Amanda Rothschild found out she’d be hosting the president at her coffee shop and café on Thursday, Jan. 15, about 90 minutes before his arrival. While there was a rush of emotions when White House staff told her President Barack Obama would be coming to Charmington’s in Baltimore City, where she is managing partner, Rothschild was mostly prepared.
Knowing the president was in town to speak at the Senate Democratic Issues Conference and that she was set to meet with senior White House staff, finding out it would be the president himself wasn’t a shocker.
“I kind of screamed and said to the coordinator, ‘Can I just go ask them to clean the store?’ That was my very first reaction,” she said.
Obama met with Rothschild, school nurse Mary Stein, businesswoman Vika Jordan and U.S. Sen. Barbara Mikulski at the Remington business to discuss paid sick leave and family leave.
“Now, one of our biggest problems that we have is that there are 43 million Americans who don’t get paid sick leave, which when you think about it, is a pretty astonishing statistic,” Obama told the group, according to a transcript of his remarks provided by the White House press office.
Charmington’s was the backdrop for the meeting, not only because of Rothschild’s advocacy on minimum wage and sick leave, but because the business is an example of what the president hopes to see across the country.
“We started paying sick leave from the time we opened,” said Rothschild. “We were paying above minimum wage from the time we opened and we have incrementally increased our wages over time, added health insurance after we had opened and stabilized our business.”
For about two years now, Rothschild has been attending Senate hearings and other discussions at the federal level on issues of minimum wage and paid sick and family leave. She’s most recently been working with the Working Matters coalition, which advocates for paid sick leave in Maryland.
On the day of his Baltimore meeting, the president unveiled a new policy allowing federal workers up to six weeks of sick leave, and is pressing Congress to make sick leave mandatory in the United States. He told the women at Charmington’s he would advocate for a seven-day sick leave policy and urge employers to start adopting policies. He also told them the White House plans to help cities and states study the feasibility of paid family leave.
“That kind of flexibility ultimately is going to make our economy stronger and is just one piece of what needs to be a really aggressive push to ensure that if you work hard in this country then you can make it,” Obama said.
Rothschild said the president was casual, friendly and interested in hearing the women’s stories. She told him about Charmington’s policies and how sick leave benefits its employees. He asked her what the government could do to help small businesses make sick leave a priority, to which she suggested flexible policies that can be adapted to different industries’ and companies’ needs.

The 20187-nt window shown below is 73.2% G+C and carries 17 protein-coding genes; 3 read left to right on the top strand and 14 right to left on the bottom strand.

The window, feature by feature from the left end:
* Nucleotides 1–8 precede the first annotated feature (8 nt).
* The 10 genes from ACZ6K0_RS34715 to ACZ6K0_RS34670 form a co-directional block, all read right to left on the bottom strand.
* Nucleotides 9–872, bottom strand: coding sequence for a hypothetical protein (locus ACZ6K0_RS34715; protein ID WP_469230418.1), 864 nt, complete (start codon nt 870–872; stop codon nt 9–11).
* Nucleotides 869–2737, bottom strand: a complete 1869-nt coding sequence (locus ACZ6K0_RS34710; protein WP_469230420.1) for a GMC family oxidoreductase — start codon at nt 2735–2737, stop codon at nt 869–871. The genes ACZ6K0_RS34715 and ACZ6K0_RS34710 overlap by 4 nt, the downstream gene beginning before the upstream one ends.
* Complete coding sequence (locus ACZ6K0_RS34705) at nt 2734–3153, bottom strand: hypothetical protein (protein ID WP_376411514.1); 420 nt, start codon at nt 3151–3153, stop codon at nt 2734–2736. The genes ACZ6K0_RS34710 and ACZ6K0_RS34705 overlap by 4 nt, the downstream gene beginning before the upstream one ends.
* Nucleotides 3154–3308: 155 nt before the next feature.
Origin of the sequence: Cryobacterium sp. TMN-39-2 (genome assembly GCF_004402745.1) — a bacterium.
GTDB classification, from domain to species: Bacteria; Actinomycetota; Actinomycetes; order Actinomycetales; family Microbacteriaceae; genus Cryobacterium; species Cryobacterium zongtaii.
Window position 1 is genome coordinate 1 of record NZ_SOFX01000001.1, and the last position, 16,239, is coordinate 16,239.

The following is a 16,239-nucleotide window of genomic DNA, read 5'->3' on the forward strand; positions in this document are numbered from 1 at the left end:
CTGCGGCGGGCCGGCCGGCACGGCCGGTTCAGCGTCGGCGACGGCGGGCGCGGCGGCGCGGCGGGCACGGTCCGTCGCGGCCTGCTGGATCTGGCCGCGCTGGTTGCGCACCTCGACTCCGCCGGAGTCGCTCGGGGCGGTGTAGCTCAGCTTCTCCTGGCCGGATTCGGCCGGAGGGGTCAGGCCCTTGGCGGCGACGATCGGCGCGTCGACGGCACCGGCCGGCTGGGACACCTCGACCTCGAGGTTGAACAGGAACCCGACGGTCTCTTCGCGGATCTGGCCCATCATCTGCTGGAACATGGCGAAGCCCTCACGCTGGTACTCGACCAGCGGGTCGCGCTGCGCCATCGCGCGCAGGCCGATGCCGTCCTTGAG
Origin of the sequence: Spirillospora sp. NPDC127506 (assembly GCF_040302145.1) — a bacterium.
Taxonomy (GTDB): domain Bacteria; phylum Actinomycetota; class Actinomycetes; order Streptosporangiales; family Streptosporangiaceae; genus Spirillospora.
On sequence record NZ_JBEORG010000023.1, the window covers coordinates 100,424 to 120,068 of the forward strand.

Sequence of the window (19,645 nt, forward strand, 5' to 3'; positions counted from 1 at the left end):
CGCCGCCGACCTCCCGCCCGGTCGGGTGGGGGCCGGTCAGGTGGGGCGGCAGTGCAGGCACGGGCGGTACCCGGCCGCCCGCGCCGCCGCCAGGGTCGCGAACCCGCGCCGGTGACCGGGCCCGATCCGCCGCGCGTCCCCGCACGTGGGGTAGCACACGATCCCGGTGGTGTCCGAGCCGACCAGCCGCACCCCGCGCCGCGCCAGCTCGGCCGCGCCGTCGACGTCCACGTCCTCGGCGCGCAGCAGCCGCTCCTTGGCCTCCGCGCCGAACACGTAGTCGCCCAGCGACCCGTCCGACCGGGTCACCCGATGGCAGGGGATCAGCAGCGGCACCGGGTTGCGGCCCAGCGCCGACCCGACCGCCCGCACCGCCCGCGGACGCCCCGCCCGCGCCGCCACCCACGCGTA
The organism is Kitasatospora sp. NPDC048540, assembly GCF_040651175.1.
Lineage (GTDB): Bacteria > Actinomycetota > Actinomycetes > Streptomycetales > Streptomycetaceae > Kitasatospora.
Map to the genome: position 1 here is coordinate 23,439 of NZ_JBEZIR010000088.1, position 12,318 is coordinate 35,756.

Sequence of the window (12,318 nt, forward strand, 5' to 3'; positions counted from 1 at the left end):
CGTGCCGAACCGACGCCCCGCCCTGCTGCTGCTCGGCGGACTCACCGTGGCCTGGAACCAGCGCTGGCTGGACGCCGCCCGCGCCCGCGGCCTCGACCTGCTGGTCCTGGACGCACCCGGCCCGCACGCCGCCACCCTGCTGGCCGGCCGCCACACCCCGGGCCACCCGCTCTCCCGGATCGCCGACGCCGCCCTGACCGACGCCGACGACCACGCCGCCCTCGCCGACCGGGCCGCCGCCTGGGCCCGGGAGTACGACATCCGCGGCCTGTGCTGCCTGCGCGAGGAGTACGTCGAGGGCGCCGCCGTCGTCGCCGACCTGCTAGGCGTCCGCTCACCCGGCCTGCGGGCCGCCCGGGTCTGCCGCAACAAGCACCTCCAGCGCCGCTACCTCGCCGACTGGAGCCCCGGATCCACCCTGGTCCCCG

She also countered the argument that paid sick leave policies would strain small businesses, saying that view looks at employees as raw costs when they should be seen as assets.
“Because of the way we run our business, we have such low turnover that we really get investment out of our employees,” she said, something the president noted in his talk.
Obama headed from Charmington’s to downtown Baltimore, where he met with Senate Democrats. While it was a closed-door session, reports said
the president vowed to fight Republican efforts to roll back some of his efforts and to veto further Iran sanctions, something with which several high-powered Democrats disagree.
Maryland Sens. Mikulski and Ben Cardin said the conference’s focus was strategy in two areas: how legislators can help job and income growth and what they’re going to do now that they are not in the majority.
“We’re not going to be the party of ‘no,’” Mikulski, a member of the powerful Senate Appropriations Committee, said via email. “We’re going to work with Republicans where we can. But where we can’t, we’re going to fight for our families, for our country and for national security.”
“I’ve reached out to my Republican colleagues. We’ll find, I hope, opportunities where we can advance issues,” he said. “We’ll start with the budget issues, issues on transportation, maybe energy even.”
In addition to strategy, Cardin, who sits on the environment and public works and foreign relations committees, said the Senators role play to anticipate how they think some debates will go. The conference also gives the legislators a chance for casual interaction, and spouses attend as well.
As for the location, both Maryland senators said Baltimore was deliberately chosen.
“This is a city with a lot of immigrant neighborhoods,” said Cardin, who talked about his grandparents immigrating to America.
Added Mikulski, “We thought we should hold it in a place that reflects our party’s strong commitment to cities. We felt it should be where there’s a Democratic stronghold and where the chief executive is a Democrat. Baltimore is all of those and is a city with a lot to offer.”